We have a problem in Division A. Leaders are not doing their job. Leaders are not living the values. Some people don’t get it. I’ve seen cases of X. I am afraid that Y is spreading. Z is a problem. Division B has become bureaucratic. Group C is a nightmare, nobody talks to each other. There is a lot of frustration in Section D. I’ve seen gross failure of leadership in that management team.
I’m sure you get the picture because you’ve seen this many times. Unqualified, sweeping generalizations, launched in some sort of assumed fertile territory where they will be listened to. Usually negative, of course.
In fact, we are so used to these that they are hardly challenged: whom are you talking about? Everybody? Every day? How wide spread is the spread? Who is frustrated? Who is not living the values? Does ‘failure of leadership’ have names and surnames? Who says?
The default position is to ignore, or produce some strange sound in return, or magic nodding, or be too ready to agree, prolonging the sweeping generalization.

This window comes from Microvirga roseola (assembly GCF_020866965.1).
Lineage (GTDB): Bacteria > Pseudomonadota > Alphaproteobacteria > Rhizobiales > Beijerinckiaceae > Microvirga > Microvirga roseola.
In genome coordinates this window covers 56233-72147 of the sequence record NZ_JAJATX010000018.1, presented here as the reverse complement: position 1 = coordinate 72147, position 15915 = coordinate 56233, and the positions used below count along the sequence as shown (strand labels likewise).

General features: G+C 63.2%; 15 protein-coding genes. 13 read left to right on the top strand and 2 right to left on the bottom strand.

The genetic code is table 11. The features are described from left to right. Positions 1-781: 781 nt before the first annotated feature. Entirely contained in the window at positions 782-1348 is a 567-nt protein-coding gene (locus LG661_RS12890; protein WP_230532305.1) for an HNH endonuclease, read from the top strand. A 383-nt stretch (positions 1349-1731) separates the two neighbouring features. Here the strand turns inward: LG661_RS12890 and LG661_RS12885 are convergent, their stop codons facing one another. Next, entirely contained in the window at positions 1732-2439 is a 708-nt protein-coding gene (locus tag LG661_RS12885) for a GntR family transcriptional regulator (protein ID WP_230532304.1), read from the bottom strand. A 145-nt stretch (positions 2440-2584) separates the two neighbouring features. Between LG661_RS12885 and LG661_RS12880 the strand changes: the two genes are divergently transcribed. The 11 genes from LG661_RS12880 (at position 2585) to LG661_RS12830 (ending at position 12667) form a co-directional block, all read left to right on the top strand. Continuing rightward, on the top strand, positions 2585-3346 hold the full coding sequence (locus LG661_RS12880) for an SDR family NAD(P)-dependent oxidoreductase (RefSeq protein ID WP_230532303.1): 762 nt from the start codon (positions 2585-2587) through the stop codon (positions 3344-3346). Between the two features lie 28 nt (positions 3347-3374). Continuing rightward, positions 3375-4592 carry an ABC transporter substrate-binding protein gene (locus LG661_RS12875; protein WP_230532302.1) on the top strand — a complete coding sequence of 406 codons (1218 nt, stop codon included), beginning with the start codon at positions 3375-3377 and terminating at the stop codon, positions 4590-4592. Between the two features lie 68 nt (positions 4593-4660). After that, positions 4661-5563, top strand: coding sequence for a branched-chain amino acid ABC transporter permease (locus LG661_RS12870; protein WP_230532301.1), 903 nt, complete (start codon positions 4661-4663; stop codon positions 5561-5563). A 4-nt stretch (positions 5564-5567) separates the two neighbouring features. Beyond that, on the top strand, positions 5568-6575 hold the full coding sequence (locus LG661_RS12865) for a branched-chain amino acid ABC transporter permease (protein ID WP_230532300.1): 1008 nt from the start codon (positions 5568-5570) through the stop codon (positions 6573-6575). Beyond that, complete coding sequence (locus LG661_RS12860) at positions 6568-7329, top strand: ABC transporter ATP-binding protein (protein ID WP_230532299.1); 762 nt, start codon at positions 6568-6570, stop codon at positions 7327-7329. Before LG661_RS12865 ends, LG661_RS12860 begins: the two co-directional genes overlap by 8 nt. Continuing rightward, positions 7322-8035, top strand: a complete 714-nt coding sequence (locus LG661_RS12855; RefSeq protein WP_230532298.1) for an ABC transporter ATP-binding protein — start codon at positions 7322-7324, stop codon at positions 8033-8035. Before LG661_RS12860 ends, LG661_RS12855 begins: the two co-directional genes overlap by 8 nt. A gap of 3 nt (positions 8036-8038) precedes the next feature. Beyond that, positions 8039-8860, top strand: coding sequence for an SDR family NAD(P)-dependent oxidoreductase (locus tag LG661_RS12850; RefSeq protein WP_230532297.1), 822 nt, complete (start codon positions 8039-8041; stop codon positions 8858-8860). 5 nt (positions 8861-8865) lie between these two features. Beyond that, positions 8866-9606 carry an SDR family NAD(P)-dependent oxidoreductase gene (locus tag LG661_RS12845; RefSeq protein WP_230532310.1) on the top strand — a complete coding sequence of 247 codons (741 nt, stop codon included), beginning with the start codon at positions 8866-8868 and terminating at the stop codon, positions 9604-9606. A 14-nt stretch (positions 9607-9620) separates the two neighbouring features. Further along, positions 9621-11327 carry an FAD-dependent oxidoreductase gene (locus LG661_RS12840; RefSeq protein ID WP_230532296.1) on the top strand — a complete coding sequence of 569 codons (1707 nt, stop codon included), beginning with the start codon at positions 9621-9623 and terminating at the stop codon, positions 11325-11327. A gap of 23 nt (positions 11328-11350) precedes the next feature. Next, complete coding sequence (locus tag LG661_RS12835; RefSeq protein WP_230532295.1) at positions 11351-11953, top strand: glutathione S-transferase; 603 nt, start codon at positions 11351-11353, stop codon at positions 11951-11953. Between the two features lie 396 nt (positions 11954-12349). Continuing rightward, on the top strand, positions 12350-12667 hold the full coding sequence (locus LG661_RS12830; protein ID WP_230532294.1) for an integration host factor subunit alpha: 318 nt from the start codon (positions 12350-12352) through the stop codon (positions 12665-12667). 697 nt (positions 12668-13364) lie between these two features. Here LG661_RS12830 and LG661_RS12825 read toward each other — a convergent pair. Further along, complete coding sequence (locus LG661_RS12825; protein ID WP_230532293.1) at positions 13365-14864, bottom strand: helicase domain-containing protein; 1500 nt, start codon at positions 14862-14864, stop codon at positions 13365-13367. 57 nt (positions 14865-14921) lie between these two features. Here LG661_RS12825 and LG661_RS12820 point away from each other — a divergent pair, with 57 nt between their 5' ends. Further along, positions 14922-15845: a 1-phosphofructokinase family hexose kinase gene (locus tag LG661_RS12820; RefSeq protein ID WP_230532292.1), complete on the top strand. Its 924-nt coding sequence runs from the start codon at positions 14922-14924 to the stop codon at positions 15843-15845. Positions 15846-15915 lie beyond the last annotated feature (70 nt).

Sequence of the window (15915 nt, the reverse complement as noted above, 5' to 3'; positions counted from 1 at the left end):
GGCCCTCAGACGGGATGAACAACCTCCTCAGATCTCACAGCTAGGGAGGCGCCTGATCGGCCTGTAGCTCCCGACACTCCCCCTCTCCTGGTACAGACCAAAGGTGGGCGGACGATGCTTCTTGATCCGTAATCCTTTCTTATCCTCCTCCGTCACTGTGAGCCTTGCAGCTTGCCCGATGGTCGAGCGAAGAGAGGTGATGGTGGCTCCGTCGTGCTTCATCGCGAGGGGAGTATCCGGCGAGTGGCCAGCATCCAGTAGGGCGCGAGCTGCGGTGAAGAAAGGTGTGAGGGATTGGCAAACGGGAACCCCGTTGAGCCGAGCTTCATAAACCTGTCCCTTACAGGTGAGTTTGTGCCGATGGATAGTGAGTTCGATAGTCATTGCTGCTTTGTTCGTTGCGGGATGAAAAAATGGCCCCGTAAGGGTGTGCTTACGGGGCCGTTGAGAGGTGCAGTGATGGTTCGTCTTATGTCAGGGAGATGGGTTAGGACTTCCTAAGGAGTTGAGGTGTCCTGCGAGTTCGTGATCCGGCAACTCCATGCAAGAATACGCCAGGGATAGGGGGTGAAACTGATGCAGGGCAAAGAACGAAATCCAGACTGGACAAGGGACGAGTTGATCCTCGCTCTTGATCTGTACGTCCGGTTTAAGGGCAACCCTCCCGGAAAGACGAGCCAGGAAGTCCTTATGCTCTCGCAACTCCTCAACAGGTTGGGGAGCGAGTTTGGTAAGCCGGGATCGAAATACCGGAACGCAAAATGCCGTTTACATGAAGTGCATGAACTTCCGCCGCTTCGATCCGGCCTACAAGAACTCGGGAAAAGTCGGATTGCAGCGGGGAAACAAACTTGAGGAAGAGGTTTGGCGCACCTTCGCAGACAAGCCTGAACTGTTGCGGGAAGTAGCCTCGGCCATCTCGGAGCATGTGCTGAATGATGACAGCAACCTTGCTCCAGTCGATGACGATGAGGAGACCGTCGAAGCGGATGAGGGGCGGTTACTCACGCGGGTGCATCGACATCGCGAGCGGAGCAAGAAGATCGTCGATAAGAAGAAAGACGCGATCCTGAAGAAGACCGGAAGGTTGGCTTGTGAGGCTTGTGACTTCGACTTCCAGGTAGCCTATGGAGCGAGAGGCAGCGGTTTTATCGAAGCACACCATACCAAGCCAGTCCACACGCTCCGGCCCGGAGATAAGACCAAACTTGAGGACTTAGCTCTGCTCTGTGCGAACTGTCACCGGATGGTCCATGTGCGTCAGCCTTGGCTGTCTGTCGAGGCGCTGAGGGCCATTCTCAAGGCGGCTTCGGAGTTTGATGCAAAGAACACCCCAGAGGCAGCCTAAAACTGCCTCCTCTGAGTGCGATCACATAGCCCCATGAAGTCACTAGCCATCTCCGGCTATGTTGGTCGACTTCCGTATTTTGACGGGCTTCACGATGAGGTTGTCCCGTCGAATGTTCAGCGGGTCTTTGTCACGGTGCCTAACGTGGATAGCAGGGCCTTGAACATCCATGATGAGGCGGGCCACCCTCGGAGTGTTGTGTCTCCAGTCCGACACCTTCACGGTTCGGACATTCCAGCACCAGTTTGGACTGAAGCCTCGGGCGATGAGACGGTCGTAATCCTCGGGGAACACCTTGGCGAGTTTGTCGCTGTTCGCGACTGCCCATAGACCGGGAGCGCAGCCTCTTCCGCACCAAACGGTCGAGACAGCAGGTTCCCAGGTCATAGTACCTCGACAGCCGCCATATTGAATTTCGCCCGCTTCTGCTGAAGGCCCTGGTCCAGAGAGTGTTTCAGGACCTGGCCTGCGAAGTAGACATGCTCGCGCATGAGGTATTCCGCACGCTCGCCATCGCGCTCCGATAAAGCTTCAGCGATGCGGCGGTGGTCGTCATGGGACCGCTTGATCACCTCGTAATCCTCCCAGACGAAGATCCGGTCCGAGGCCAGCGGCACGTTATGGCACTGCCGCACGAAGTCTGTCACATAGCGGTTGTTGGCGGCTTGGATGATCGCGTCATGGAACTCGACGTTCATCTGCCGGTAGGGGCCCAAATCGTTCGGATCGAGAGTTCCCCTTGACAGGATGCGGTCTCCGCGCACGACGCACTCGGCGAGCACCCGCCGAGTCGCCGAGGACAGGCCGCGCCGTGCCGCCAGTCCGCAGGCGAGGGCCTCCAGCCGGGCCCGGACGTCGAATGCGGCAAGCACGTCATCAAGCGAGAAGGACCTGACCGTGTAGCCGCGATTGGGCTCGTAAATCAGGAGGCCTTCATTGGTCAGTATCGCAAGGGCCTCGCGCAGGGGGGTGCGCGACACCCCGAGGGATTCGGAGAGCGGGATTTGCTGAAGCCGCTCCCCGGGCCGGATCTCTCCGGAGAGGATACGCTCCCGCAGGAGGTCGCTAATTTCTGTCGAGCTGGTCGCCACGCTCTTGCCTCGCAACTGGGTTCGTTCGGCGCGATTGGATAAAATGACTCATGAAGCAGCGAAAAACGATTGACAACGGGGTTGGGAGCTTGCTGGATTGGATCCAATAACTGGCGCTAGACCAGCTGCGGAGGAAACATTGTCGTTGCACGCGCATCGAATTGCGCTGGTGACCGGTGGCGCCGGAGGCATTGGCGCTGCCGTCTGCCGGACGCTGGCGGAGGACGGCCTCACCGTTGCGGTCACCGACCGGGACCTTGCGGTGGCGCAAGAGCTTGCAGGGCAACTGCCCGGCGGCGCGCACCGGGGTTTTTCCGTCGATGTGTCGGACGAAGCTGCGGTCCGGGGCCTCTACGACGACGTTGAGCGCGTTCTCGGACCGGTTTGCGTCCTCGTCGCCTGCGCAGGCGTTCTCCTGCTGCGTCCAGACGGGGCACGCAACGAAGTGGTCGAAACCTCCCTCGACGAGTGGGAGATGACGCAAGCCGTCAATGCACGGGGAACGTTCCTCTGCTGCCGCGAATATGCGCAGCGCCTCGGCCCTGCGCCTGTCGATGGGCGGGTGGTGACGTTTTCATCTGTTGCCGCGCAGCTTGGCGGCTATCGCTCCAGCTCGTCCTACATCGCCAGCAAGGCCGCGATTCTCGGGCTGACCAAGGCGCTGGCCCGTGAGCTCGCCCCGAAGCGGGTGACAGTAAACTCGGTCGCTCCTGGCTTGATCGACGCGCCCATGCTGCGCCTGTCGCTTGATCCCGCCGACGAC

It’s hard to call out, to challenge. But it is the only serious thing to do. Throwing orphan grenades to the field will only create holes and little, or not so little, destruction of the organizational fabric.
It is a sign of a healthy culture to call out people making these statements. And this would be a behaviour that is as spreadable as its opposite. All it takes is that some people start the visible challenge (explain, please; who? this is not how I see it) for others to copy as well.
Caught in friendly fire within your own culture is the worst form of casualty. And sweeping generalizations seem to be a strong brand of grenades.
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